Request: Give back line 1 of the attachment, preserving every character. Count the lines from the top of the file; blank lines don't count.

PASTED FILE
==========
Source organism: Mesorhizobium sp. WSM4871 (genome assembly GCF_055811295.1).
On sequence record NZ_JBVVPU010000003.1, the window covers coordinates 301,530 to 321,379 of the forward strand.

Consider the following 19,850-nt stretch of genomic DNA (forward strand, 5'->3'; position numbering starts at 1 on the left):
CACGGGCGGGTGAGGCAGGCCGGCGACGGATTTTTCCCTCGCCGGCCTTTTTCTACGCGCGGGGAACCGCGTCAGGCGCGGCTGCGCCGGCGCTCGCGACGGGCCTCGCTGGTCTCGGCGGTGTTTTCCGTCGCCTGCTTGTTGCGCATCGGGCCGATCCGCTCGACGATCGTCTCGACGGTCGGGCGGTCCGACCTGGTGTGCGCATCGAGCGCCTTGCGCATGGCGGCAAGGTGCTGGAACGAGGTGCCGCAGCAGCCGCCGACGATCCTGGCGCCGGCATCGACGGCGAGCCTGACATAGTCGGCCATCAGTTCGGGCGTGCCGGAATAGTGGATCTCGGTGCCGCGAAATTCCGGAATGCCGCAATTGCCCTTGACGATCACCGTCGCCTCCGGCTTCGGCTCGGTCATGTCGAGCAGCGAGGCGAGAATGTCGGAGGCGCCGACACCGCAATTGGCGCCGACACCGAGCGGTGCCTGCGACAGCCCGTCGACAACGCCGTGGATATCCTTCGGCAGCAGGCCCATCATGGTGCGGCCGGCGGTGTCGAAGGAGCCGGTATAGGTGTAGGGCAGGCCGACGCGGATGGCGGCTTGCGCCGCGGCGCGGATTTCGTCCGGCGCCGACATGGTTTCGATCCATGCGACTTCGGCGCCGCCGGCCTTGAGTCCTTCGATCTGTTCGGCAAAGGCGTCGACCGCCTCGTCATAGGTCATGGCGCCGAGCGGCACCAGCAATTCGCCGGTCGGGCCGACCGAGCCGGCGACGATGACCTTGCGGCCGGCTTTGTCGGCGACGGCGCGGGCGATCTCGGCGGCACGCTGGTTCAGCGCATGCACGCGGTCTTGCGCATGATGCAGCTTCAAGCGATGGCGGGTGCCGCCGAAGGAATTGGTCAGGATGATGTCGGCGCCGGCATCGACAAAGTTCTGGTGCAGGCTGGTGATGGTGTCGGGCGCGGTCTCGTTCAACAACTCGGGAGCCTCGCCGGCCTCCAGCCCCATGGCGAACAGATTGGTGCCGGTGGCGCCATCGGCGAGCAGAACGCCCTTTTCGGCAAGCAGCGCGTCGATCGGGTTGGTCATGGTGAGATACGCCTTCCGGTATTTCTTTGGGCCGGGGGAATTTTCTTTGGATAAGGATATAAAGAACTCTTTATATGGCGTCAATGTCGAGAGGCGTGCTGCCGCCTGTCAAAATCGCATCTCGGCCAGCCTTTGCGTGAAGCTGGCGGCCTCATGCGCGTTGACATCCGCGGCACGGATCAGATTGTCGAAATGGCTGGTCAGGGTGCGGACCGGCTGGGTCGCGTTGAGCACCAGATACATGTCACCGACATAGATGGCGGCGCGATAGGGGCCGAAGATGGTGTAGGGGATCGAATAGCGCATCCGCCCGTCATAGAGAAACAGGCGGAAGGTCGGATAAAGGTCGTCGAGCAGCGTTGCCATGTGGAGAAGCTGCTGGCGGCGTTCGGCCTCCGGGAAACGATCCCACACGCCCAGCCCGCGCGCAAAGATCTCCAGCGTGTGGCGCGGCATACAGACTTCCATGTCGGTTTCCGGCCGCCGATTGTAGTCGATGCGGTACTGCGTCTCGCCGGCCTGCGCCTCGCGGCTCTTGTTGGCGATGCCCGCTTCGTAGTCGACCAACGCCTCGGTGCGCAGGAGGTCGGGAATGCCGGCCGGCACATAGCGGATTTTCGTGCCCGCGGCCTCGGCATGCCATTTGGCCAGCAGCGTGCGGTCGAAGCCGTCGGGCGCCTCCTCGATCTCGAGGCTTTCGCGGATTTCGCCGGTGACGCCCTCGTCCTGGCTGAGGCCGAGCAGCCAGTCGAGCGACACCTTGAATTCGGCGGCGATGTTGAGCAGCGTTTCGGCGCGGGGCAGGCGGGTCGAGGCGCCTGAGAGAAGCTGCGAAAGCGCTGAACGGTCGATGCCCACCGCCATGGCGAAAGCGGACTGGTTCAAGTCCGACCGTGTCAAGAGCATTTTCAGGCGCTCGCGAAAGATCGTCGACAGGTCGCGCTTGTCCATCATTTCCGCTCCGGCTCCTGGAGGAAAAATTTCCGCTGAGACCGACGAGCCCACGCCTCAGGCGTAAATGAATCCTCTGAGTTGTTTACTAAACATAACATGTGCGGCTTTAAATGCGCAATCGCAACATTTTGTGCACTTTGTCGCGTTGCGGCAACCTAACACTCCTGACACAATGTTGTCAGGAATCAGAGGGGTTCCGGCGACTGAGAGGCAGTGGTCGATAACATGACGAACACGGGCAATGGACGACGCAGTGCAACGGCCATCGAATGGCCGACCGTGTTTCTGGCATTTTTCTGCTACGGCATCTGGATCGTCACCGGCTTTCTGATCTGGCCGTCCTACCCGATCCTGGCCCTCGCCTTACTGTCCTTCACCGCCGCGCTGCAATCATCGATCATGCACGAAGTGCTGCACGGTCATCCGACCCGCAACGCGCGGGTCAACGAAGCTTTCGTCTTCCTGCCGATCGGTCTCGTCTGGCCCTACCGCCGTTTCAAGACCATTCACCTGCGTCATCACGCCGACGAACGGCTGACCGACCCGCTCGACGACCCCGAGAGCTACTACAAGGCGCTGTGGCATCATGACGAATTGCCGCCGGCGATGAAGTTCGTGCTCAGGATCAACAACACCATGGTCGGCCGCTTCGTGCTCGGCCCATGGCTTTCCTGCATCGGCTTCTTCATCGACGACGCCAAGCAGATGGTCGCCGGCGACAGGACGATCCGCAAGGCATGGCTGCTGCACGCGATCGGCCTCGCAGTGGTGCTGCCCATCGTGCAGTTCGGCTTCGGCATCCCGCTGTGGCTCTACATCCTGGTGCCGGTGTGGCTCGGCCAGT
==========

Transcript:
Source organism: Mesorhizobium sp. WSM4871 (genome assembly GCF_055811295.1).